Discovering the Real Me

iStock_000013206726XSmallSometimes, when I look back over my life, I come to the conclusion that no one knows the real me. What’s worse is that I’m not even sure I know the real me. It feels like I have spent my life always trying to be who others expected me to be. The truth is, I’ve always secretly felt that if others knew the real me, the flawed, insecure and frankly, sometimes unkind me, they would no longer accept me. We all form opinions and make judgments about others, even if it’s done subconsciously, based only on what we observe about a person, or worse yet, based on what we hear about them from others. But who are the people underneath the facade?

I’ve noticed that those who seem the most arrogant and self-assured, are often the most insecure. Below the surface they are hungering for acceptance and love, oblivious to the fact that the arrogance they are projecting prevents them from getting what they desire most. As I think about all of this, I see we are a society of strangers, built on families of strangers, all trying to be what we think will make us acceptable to others. This isn’t enough for me anymore.

I am filled with a longing to discover who I really am, what makes me unique, and how God can use this individual to further His Kingdom. I want to break the bonds that hold me back, confining and conforming me to what’s expected of me. Those bonds are beginning to loosen, and I am taking my first tentative steps toward becoming the one-of-a-kind person God designed me to be. With each small step I can taste it, what God had in mind all along, freedom. Yes, this is the path I have searched for and longed for all this time. Freedom. The gift God gives us through Christ. And oh, the taste is sweet.

Clarity of Sight

iStock_000011718606XSmallI know it’s not Thanksgiving, but I’ve recently found thankfulness to be on my mind anyway. The past few weeks have been very difficult for me. The pain of fibromyalgia and the exhaustion of Chronic Fatigue Syndrome have blurred my vision and drawn a veil over my eyes that I find it hard to see past. With each step taken and every movement made, the pain is my constant, unwelcome companion. It whispers in my ear to just give in, give up, nothing will ever get better. Unfortunately, after 28 years, this is probably true, it won’t get better. Just when I’m about to give into the sorrow and grieve over the life I’ve lost, my eyes are opened.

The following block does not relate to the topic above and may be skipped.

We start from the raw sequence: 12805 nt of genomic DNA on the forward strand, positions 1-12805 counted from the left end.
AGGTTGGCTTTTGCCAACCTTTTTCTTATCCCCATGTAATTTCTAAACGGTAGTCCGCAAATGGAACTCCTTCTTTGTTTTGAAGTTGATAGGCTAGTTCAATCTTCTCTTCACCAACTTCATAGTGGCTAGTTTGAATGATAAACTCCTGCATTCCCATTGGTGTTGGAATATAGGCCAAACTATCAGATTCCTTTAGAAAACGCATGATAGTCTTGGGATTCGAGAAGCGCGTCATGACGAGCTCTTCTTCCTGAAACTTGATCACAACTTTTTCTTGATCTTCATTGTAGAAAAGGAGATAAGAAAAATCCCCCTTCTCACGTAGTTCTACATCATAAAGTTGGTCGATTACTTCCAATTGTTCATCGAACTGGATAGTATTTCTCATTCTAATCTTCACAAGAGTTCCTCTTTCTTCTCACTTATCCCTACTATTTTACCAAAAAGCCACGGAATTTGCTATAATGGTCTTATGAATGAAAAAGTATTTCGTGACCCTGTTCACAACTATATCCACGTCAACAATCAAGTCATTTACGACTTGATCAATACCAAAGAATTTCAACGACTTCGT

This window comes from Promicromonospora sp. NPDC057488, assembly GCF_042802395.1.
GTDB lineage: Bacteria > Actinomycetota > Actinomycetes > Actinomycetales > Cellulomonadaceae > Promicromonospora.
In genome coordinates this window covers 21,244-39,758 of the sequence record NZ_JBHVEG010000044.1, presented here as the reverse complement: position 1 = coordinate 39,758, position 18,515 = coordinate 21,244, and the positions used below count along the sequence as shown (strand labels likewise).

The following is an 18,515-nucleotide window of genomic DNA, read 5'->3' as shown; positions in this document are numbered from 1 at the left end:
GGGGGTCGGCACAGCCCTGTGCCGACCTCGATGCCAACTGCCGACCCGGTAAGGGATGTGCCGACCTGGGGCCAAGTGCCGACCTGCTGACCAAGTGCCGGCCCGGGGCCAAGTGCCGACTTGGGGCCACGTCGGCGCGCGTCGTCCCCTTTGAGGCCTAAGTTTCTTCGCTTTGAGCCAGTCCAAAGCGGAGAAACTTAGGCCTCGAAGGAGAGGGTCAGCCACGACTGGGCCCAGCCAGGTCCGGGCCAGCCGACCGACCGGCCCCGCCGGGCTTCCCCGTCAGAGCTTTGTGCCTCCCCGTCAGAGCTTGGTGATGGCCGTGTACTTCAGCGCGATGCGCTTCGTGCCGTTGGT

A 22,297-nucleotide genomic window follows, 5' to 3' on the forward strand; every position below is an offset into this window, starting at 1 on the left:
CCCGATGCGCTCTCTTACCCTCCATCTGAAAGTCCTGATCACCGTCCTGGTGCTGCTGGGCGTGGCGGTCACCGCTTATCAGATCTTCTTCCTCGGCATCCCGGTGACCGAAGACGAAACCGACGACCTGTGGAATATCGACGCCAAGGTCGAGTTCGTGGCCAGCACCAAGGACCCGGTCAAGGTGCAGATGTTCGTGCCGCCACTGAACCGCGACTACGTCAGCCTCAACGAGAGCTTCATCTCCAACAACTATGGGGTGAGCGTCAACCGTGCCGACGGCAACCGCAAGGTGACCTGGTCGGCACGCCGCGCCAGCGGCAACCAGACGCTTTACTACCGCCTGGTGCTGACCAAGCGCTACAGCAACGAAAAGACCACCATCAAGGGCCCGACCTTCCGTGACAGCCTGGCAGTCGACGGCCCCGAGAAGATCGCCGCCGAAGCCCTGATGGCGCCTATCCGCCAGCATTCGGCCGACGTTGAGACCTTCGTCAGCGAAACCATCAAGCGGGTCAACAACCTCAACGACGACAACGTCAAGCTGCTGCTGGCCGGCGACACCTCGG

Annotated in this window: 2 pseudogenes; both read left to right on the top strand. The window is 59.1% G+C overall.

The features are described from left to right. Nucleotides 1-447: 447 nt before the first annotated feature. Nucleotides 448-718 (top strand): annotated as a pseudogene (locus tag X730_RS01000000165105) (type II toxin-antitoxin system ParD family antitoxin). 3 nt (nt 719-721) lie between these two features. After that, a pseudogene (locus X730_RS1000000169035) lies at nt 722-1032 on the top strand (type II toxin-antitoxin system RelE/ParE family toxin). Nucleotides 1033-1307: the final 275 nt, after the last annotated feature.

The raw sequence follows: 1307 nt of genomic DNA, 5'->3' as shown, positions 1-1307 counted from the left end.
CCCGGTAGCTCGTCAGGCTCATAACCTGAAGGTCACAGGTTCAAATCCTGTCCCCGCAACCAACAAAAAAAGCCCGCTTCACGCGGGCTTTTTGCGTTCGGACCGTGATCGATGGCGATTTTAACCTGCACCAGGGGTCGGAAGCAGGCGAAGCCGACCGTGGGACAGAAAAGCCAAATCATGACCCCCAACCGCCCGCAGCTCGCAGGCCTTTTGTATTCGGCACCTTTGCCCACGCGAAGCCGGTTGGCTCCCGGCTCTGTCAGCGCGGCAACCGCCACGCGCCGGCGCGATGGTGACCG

I see with such clarity that to give in is to permit illness and pain to define who I am. I think of Jesus and the pain He suffered on the cross and how that pain is not what defines Him. Instead, it is the resurrection that defines who He is. I think of Paul, who says he can do all things through the strength of Christ, and suddenly, this illness that I’ve seen as a curse, becomes something to be thankful for.

In my weakness, I experience the strength of Christ enabling me to do what He has called me to. As my pen moves on paper, I feel His strength. As I feel hope once again take up residence in my heart, I know it’s Him. The One who took five loaves of bread and two small fish and fed five thousand people until they were full, can take the one “loaf” of my life, and if I accept it is enough, will use that life to do so much more than I can imagine. I need only be thankful for the life He’s given me and simply say, “not my will, but yours”. What freedom thanksgiving brings!